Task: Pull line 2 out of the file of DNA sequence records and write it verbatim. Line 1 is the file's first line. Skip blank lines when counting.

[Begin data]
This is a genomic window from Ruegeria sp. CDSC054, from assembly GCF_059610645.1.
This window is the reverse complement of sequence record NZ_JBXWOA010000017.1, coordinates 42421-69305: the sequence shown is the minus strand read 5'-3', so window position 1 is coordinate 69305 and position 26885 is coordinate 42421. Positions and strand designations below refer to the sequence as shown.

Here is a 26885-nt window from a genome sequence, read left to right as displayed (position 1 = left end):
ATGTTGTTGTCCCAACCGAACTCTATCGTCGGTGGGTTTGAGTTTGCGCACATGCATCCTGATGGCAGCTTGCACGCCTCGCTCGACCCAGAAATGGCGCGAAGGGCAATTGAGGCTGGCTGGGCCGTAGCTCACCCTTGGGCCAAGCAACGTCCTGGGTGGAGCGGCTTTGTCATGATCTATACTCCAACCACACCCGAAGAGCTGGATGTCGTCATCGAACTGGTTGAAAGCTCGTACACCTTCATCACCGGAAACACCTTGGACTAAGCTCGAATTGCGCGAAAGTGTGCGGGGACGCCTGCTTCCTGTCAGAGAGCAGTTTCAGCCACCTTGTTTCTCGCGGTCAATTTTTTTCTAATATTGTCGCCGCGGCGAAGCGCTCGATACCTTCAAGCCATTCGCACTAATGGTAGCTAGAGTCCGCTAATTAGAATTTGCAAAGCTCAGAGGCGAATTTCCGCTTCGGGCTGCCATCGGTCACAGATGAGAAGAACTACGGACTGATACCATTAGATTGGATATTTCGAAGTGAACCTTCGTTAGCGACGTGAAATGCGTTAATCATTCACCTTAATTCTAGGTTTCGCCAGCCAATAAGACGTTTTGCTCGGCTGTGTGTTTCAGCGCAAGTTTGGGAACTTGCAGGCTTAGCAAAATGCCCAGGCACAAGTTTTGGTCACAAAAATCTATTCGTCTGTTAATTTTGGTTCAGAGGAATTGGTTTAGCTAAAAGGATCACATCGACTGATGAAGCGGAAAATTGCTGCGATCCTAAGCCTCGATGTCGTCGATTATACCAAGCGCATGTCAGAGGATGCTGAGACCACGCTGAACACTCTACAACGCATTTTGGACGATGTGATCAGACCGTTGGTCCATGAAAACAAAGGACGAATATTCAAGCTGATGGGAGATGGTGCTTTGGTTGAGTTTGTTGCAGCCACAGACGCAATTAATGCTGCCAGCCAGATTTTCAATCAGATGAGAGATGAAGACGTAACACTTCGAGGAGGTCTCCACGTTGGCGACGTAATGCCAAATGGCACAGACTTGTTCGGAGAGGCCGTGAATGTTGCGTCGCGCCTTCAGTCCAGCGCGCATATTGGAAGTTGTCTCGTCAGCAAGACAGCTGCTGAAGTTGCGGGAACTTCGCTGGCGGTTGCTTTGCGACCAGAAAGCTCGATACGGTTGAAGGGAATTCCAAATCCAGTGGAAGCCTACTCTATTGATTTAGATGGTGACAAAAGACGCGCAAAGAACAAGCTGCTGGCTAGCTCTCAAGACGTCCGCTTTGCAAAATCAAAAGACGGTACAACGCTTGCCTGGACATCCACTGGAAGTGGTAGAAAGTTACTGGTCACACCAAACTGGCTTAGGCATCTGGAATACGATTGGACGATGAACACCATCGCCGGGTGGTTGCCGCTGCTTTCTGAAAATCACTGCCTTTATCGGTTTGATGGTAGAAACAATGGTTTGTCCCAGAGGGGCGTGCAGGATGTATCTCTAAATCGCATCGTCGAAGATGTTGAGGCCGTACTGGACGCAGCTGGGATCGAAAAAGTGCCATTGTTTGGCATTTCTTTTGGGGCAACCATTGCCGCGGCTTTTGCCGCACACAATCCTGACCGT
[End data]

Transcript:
This window is the reverse complement of sequence record NZ_JBXWOA010000017.1, coordinates 42421-69305: the sequence shown is the minus strand read 5'-3', so window position 1 is coordinate 69305 and position 26885 is coordinate 42421. Positions and strand designations below refer to the sequence as shown.